What’s behind the Armenia-Azerbaijan flare-up?


Over the past few days we’ve seen heavy fighting between majority-Muslim Azerbaijan and its Christian neighbour Armenia. These are two relatively small and little-known nations so what’s going on and does it matter?

Since Sunday hostilities have been raging between Armenian and Azerbaijani forces around the contested territory of Nagorno-Karabakh in the southern Caucasus.

So far there are more than 100 confirmed deaths among civilians and Armenian combatants. Azerbaijan does not release data on its military losses, but these can be assumed to be at least as high.

The fighting appears to be driven by an attempt by Azerbaijani forces to recapture swathes of territories occupied by Armenian forces in the Karabakh war after the Soviet Union collapsed.

Though it is part of Azerbaijan, Nagorno-Karabakh is run by seperatist Armenians supported by the Armenian government. They have sought for decades to split from Azerbaijan and become part of Armenia, though unsuccessfully.

Hundreds of thousands of ethnic Azeris were displaced from these areas in 1992-4.

Populated areas within the contested territory of Nagorno-Karabakh have been hit by missile strikes and bombardments for the first time since the 1990s. Civilian targets in Armenia and in Azerbaijan have also been hit.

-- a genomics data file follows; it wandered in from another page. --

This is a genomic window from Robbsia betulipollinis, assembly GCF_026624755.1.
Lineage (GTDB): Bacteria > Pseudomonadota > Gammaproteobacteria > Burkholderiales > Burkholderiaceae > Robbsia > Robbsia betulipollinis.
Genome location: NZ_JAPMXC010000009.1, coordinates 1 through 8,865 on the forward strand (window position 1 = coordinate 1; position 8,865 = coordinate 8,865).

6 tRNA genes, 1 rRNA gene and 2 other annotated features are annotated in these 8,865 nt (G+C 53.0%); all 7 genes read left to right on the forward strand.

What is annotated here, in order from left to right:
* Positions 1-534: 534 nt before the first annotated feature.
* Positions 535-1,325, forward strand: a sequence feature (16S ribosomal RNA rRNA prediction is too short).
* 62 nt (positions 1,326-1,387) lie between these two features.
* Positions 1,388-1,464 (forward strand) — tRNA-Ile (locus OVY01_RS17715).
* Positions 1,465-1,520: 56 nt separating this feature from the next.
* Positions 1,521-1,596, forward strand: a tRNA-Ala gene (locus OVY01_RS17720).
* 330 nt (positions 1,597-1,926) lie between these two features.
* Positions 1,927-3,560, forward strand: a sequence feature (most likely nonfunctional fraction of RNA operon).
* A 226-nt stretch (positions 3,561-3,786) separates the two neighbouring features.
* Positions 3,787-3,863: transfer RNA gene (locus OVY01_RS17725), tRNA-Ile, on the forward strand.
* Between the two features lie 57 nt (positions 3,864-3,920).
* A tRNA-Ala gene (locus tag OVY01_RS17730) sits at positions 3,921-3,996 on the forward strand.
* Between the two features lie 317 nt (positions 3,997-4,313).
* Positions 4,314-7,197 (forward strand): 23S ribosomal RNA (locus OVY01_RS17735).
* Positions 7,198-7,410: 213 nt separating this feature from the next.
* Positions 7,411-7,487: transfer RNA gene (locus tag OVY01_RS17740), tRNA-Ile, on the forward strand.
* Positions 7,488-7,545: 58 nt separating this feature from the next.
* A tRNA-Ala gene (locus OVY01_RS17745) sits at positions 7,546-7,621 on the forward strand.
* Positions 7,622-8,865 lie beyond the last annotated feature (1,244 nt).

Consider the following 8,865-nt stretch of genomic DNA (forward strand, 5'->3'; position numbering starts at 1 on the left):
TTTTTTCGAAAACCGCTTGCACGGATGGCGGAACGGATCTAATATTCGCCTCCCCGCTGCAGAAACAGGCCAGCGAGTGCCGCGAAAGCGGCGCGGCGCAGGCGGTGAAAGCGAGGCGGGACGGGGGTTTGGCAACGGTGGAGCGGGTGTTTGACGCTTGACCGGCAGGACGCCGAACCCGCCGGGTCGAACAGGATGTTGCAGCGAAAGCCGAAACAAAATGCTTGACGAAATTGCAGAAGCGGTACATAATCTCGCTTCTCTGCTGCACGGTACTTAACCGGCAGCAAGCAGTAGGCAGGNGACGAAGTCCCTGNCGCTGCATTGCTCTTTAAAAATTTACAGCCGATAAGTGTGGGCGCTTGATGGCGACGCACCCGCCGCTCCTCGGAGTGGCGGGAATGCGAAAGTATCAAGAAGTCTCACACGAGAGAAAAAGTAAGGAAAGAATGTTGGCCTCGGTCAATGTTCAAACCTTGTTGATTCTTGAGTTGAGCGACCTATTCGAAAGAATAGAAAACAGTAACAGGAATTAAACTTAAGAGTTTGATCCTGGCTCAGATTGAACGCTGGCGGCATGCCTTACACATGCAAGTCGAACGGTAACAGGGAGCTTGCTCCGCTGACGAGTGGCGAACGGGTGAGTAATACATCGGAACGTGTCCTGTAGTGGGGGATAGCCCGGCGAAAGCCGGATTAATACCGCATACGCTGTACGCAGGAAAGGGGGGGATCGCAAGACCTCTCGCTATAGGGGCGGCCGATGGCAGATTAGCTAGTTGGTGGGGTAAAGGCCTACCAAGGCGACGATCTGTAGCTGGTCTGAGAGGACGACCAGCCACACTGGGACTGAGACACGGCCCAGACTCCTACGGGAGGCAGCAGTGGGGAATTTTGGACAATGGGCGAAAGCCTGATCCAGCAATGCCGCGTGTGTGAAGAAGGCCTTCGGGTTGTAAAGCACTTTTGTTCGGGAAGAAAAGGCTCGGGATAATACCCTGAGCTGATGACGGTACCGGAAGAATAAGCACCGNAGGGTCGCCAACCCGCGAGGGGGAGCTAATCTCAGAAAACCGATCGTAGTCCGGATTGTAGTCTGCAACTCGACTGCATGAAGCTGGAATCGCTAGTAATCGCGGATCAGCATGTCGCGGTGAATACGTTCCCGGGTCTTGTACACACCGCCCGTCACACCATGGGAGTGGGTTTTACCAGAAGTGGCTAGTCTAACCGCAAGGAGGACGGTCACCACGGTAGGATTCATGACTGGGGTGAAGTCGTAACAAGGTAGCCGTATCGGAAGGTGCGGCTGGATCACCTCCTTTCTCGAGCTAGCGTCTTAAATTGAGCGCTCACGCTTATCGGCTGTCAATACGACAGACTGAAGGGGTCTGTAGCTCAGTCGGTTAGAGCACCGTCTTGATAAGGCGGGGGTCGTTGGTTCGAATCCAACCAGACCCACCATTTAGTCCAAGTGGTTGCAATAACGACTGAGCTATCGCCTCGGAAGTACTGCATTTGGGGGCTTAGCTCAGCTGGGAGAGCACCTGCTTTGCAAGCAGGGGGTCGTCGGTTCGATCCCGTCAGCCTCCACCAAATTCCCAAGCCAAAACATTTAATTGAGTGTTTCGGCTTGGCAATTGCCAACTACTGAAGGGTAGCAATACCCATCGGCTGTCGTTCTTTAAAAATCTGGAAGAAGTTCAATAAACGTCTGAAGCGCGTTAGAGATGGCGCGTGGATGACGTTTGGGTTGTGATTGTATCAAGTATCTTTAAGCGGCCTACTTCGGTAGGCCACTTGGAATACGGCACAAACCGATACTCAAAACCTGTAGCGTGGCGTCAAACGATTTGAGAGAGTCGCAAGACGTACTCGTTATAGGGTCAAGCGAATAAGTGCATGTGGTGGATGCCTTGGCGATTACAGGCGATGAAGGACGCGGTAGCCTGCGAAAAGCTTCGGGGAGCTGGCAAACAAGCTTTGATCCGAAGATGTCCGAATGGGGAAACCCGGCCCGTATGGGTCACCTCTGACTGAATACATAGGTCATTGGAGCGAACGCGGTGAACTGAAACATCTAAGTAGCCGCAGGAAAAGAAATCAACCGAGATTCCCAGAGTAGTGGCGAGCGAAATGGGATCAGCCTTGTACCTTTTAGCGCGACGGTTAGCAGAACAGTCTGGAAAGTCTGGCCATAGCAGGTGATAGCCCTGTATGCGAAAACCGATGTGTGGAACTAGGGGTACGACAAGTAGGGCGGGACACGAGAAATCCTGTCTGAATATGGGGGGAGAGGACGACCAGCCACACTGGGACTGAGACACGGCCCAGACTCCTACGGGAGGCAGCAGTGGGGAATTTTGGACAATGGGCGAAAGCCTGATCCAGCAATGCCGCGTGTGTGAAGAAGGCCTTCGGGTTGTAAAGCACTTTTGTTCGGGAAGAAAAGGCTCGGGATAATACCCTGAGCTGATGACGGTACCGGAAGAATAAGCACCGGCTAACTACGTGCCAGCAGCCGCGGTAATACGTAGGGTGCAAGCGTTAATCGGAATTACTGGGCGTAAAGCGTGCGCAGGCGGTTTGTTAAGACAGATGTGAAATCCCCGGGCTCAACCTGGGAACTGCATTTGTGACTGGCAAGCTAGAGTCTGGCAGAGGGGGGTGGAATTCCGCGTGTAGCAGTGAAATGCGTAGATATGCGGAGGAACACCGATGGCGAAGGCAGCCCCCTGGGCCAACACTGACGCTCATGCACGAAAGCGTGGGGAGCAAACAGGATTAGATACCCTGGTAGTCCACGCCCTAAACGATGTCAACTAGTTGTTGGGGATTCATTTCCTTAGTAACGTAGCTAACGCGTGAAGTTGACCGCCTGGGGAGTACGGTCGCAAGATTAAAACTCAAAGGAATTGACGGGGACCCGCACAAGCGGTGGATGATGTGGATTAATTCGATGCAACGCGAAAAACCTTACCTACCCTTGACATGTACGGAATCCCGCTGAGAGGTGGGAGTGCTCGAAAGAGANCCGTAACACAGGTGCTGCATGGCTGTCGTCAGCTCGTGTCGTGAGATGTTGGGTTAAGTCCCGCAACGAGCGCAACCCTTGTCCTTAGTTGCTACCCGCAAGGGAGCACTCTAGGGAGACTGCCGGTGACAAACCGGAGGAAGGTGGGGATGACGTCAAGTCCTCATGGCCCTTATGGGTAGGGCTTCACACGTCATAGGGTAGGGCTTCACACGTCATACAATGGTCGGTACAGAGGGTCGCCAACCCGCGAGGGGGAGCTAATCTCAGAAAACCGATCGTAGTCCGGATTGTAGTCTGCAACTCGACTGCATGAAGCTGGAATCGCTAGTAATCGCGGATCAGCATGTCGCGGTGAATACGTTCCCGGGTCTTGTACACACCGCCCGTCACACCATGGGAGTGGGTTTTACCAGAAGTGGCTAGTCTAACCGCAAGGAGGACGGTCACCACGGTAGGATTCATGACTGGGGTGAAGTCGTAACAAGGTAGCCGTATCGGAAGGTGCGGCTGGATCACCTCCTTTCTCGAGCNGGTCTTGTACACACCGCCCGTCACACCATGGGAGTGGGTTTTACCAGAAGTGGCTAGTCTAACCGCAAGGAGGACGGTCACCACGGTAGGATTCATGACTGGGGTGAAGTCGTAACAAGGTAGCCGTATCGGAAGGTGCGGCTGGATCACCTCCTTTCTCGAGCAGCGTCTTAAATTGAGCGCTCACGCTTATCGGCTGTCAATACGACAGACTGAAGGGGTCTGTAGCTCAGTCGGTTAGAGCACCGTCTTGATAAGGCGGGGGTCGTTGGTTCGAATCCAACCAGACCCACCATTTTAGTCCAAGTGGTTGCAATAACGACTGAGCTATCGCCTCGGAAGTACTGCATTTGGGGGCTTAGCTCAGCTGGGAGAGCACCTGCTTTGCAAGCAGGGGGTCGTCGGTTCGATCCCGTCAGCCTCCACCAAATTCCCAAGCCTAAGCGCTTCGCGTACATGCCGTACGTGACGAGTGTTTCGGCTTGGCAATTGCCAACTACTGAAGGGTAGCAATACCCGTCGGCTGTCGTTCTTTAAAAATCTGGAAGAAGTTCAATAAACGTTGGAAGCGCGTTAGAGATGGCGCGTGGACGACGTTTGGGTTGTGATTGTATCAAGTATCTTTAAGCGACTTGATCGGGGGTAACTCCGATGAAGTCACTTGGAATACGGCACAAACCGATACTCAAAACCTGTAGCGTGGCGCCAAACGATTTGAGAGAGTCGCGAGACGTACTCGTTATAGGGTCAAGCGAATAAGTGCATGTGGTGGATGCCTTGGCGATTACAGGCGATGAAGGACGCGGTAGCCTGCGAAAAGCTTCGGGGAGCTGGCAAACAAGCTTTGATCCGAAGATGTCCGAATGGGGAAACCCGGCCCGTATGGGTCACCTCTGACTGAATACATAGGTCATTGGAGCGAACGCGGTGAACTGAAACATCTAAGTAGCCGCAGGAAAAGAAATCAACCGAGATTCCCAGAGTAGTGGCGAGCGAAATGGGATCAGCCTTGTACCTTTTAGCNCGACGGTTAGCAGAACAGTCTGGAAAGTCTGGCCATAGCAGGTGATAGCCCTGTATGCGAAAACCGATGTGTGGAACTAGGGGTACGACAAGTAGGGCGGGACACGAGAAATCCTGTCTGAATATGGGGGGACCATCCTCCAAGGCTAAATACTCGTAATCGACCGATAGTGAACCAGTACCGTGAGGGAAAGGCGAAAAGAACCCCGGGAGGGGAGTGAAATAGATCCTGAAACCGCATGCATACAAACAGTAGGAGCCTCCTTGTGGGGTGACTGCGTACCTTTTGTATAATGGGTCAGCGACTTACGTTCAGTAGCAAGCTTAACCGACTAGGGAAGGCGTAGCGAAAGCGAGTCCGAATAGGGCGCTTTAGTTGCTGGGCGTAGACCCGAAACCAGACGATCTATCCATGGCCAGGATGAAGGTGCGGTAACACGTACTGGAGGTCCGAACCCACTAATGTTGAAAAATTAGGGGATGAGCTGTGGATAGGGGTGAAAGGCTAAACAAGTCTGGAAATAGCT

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Turkey has traditionally provided moral and diplomatic support to its fellow Turkic nation and key geo-strategic partner Azerbaijan.

Since the fighting started on Sunday, Turkey has declared its unconditional support to Azerbaijan and appears to be lending Azerbaijani various kinds of military capability.

Meanwhile, Turkey has strained relations with Armenia, rooted in Armenian genocide accusations against the Ottoman empire. The two countries have no official diplomatic relations.

On the other hand, Moscow provides Armenia with security guarantees but these do not extend to the combat zone in Nagorno-Karabakh, which is internationally recognised as part of Azerbaijan.

As long as combat is contained to contested territory in and around Nagorno-Karabakh, Moscow’s overt involvement remains unlikely. However, a longer conflict with increasing Turkish participation would threaten Russia’s dominance in an area it considers part of its sphere of influence.

So the longer that fighting goes on, the more likely it is that Russia and Turkey will face difficult choices over whether to become more involved.

Meanwhile, Iran shares its northern borders with Azerbaijan and Armenia.

While Azerbaijan has the same Shia religious leaning as Iran, it also has important trade ties with Yerevan and will not want to upset its political alliance with Russia.

Following Sunday’s clashes, Iran encouraged a halt to hostilities.

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